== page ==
RECYCLING is real. I've seen it For the past four years, I've traveled the world writing a book about the waste industry, visiting paper mills and e-waste shredders and bottle plants.

I've visited all kinds of plastics recycling facilities, from gleaming new factories in Britain to smoky, flake-filled shredding operations in India.  

While I've seen how recycling has become inseparable from corporate greenwashing, we shouldn't be so quick to cast it aside.

In the short term, at least, it might be the best option we have against our growing waste crises.

IT HAPPENED again the other night. Washing up after dinner, I went to throw out a packet of just-eaten instant tortellini and was flummoxed. It was plastic, sure. But what kind?

There was no resin code or recycling symbol on the package, nothing on the label, either. Should I throw it in the trash? Recycle it. And if I did, would it even get recycled?

Lately, a number of reports have cast doubt on the very idea of recycling, a habit ingrained in many of us since childhood.

Recycling has been called a myth and beyond fixing as we've learned that recyclables are being shipped overseas and dumped [true], are leaching toxic chemicals and microplastics [true] and are being used by Big Oil to mislead consumers about the problems with plastics.

Packaging companies have used the promise of recyclability to flood the world with disposable and often toxic plastic trash.

The consequences are now clear - in the trash, in our rivers and oceans, in the microplastics in our bloodstream and in the plastic quite literally falling from the sky.

This isn't the first time that recycling has come under fire - far from it. In fact, the most famous assault on it, ''Recycling Is Garbage,'' by John Tierney for The Times Magazine, appeared in 1996.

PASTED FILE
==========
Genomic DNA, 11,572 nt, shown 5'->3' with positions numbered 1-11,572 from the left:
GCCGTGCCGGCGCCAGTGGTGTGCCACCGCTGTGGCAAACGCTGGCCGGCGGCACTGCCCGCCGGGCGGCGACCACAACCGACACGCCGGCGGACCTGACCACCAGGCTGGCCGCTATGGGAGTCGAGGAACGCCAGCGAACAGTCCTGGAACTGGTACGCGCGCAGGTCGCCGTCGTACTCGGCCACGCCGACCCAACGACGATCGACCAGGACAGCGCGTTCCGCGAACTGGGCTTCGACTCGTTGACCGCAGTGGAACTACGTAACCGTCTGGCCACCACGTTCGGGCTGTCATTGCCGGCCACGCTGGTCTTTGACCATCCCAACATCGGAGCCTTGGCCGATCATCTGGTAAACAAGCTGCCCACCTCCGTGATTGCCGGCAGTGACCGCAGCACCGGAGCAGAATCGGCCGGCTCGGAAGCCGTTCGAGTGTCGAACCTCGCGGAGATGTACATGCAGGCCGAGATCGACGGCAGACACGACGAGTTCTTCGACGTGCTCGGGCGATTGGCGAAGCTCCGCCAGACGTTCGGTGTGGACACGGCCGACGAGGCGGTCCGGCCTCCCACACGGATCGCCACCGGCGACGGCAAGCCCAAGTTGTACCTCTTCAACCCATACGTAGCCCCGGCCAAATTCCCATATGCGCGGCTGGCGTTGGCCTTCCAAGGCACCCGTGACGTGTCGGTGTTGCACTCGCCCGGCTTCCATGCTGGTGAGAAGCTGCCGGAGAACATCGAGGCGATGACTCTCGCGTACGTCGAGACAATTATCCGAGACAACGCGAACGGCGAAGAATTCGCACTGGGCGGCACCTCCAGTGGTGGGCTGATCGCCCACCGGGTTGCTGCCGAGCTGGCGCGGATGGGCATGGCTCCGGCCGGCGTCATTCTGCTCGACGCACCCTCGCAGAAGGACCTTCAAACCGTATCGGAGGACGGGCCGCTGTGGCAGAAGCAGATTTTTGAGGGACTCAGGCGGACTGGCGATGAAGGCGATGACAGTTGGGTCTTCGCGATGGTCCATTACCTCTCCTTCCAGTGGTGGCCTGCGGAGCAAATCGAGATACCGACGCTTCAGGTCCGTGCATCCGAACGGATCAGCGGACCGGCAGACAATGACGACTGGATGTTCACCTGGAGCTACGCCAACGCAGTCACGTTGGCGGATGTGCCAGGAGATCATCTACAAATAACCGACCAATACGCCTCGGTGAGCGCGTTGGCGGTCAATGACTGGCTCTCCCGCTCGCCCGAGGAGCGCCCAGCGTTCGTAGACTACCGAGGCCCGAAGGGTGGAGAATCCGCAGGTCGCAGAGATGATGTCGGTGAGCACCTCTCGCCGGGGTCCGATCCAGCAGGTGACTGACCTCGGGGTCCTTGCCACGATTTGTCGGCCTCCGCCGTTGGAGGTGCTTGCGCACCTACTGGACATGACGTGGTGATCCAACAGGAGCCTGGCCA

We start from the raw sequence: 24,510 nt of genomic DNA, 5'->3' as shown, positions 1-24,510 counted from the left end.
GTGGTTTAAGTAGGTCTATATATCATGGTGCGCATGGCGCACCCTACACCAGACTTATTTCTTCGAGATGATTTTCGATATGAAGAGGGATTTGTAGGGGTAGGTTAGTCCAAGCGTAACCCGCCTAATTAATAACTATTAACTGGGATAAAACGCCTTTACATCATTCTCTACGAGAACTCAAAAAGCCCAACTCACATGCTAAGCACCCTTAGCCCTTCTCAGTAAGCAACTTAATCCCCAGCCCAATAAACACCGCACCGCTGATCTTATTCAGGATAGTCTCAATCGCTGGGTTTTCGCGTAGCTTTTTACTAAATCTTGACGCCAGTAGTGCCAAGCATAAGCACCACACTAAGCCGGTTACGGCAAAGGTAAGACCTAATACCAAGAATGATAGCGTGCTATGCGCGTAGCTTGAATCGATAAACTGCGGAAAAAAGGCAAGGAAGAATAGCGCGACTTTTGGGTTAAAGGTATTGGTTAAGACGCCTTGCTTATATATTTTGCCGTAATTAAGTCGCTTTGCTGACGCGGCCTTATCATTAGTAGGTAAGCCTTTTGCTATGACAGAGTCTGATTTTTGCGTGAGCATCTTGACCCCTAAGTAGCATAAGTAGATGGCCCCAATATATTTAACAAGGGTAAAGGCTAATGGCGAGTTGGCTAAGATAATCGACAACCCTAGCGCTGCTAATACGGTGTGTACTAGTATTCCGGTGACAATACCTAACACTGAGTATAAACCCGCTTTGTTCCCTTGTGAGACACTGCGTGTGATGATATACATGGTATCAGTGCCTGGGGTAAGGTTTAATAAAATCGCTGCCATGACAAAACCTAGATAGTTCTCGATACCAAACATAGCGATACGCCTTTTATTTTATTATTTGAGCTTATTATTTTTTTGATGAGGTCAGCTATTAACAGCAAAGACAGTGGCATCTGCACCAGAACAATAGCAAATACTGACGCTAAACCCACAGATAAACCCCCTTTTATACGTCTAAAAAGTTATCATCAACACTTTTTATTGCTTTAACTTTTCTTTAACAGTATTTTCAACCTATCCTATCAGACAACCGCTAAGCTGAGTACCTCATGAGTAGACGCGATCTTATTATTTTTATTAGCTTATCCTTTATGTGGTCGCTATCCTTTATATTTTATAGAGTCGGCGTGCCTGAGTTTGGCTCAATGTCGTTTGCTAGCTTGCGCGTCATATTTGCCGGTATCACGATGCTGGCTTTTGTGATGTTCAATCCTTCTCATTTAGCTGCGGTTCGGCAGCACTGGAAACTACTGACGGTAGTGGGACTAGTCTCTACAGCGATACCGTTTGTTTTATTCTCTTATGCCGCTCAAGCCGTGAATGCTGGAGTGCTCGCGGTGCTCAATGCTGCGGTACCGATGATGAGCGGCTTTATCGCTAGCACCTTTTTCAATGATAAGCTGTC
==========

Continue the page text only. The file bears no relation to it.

But the latest crisis seems existential. You know it's bad when the plastics industry feels compelled to create a rebuttal campaign called Recycling is Real.

One of the most fundamental problems with recycling is that we don't really know how much of it actually happens because of an opaque global system that too often relies on measuring the material that arrives at the front door of the facility rather than what comes out.

What we do know is that with plastics, at least, the amount being recycled is much less than most of us assumed.

You probably throw a milk container in the recycling, put the bins out on collection day and forget about it.

But depending on where you are in the United States [ or the world ], that carton is probably taken to a place to be sorted and graded, baled up with other cartons and shipped off to a recycling facility.

Depending on the material in question, that might happen in your home state, or it might happen abroad, in countries like Canada, Mexico, India and Malaysia. 

At least that's how it's supposed to work.

The reality is a different story. According to the Environmental Protection Agency, two of the most commonly used plastics in America - PET [ used in soda bottles ] and HDPE [ used in milk jugs, among other things ] are ''widely recycled,'' but the rate is only about 30 percent.

Other plastics, like soft wraps and films, sometimes called No. 4 plastics, are not widely accepted in curbside collections. The E.P.A. estimates that just 2.7 percent of polypropylene - the hard plastic known as No. 5, used to make furniture and cleaning bottles - was reprocessed in 2018.

Crunch the sums, and only around 10 percent of plastics in the United States is recycled, according to the National Academies of Sciences, Engineering and Medicine.

The Publishing on the Recycling Industry and the Future, continues. The World Students Society thanks author Oliver Franklin-Wallis, an editor at GQ.


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